Results are in. Why count again?

Update: On December 12, President-elect Donald Trump’s victory in Wisconsin was reaffirmed following a statewide recount that showed him ahead of his closest rival, Democrat Hillary Clinton, by nearly 23,000 votes.

Most U.S. elections end with a clear-cut decision. The winner takes office, typically a few weeks after the election, and the losers are free to plan for the next campaign.

But sometimes an election’s not over until the votes are counted a second time. That can happen automatically, if the first count is really close, or at a candidate’s request. Because each state makes its own election laws, the rules differ from state to state.

Forty-three states and the District of Columbia permit a losing candidate to petition for a recount. In 17 states, a voter can petition for a recount as well.

Who pays?

Recounts cost money. In many states, who pays depends on how close the original tally was. Twenty states launch automatic recounts at taxpayer expense if the winning candidate’s margin of victory over the candidate seeking the recount is small — usually between 0.5 percent and 1 percent of votes cast.

If the vote’s not that close, the candidate or voter requesting the recount must assume the cost.

In the news

In a recent example, presidential candidate Jill Stein, who received 1.1 percent of the vote in Wisconsin, requested a recount. The margin between Donald Trump (47.9 percent of the vote) and Stein was greater than the state’s 0.25 percent threshold, so Stein’s campaign has to pay the estimated $3.5 million cost of the recount.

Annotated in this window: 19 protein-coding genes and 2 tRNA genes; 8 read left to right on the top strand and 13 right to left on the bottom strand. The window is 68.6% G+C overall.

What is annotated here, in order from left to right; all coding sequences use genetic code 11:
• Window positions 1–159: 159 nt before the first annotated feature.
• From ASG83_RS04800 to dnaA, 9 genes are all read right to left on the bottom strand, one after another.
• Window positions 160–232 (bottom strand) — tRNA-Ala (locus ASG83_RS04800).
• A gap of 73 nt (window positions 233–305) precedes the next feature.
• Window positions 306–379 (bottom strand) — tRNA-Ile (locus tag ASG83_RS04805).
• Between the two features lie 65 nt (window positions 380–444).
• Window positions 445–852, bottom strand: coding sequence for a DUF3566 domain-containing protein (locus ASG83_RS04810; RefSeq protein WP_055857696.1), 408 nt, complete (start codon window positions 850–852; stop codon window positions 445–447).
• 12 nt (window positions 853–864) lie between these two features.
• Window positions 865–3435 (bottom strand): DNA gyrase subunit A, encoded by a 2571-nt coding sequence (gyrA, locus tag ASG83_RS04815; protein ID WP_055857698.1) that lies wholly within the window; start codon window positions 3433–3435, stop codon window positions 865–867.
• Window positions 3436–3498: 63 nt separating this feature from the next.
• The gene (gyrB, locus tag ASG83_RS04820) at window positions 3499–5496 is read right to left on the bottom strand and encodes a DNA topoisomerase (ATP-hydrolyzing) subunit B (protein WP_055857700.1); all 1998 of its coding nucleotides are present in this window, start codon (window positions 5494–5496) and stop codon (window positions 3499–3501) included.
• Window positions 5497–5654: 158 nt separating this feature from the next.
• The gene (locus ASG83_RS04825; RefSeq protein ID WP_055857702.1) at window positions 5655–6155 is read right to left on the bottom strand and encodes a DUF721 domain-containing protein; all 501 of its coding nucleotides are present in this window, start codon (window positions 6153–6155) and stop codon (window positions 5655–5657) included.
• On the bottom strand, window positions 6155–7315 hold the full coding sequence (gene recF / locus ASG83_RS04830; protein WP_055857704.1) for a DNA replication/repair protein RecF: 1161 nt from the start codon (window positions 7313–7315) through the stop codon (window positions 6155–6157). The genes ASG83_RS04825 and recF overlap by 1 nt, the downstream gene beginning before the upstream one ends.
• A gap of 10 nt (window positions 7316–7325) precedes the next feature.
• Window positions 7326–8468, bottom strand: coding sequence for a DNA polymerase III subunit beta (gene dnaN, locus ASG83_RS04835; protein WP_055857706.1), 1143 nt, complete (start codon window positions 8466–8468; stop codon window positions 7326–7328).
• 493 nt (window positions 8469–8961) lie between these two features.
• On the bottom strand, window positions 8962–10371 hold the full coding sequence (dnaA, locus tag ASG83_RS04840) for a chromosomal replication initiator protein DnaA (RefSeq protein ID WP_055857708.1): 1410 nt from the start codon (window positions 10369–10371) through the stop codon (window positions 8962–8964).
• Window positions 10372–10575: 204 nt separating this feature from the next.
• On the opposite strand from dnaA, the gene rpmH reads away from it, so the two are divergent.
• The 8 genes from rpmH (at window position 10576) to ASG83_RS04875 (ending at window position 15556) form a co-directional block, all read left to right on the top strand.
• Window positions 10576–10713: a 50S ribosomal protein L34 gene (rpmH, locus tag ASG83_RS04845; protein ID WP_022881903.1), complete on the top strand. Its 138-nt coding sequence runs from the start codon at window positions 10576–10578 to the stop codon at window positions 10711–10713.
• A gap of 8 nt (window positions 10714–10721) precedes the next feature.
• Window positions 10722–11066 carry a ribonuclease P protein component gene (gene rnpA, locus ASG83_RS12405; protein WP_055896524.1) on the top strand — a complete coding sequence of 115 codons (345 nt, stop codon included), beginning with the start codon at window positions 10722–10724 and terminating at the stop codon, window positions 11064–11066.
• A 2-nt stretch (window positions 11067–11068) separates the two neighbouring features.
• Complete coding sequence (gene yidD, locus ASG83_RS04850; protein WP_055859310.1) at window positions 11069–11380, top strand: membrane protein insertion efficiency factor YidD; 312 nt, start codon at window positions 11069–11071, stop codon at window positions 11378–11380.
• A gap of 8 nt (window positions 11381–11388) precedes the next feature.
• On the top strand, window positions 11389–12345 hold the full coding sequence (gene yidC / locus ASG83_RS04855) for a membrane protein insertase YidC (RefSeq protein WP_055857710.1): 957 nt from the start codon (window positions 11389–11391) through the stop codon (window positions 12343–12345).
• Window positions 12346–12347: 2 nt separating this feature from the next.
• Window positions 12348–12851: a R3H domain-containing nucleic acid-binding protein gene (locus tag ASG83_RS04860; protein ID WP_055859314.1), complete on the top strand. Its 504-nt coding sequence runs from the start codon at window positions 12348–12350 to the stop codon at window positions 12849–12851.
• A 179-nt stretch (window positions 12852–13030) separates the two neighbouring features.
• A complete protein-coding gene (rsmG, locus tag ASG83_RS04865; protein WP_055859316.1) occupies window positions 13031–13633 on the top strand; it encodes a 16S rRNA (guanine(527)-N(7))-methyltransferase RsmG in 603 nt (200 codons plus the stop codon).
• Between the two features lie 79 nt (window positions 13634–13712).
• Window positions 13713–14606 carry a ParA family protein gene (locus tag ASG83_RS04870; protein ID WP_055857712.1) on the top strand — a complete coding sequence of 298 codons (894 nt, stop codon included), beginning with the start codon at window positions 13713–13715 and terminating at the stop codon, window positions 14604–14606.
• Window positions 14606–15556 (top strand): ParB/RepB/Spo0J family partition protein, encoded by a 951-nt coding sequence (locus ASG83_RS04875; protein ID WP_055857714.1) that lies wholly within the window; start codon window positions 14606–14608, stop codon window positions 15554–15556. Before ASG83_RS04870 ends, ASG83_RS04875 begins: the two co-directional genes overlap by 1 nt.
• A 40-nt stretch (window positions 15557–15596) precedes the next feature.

“As long as the petition is valid … the commission must issue a recount order,” Michael Haas, the Wisconsin Elections Commission’s interim administrator, told the Wall Street Journal.

How it works

When the recount is requested by a candidate or a voter, the petition must allege a mistake or a fraud in the original count. In jurisdictions where voting machines were used, officials inspect each machine for signs of tampering or malfunction. Where paper ballots were employed, election officials examine the actual ballots; where voters registered their choices on a computer, the record is the printed receipt of each vote.

A different result?

Does a recount change the election results? Not often. Voter fraud is very rare in the U.S. Human error, however, is a little less rare.

No recount has changed the outcome of a U.S. presidential election. But recounts have made the difference in some Senate and gubernatorial races. In 2008, incumbent Senator Norm Coleman of Minnesota led challenger Al Franken by 206 votes. After a monthslong recount, Franken was named the victor by 312 votes.

Staff writer Leigh Hartman contributed to this article.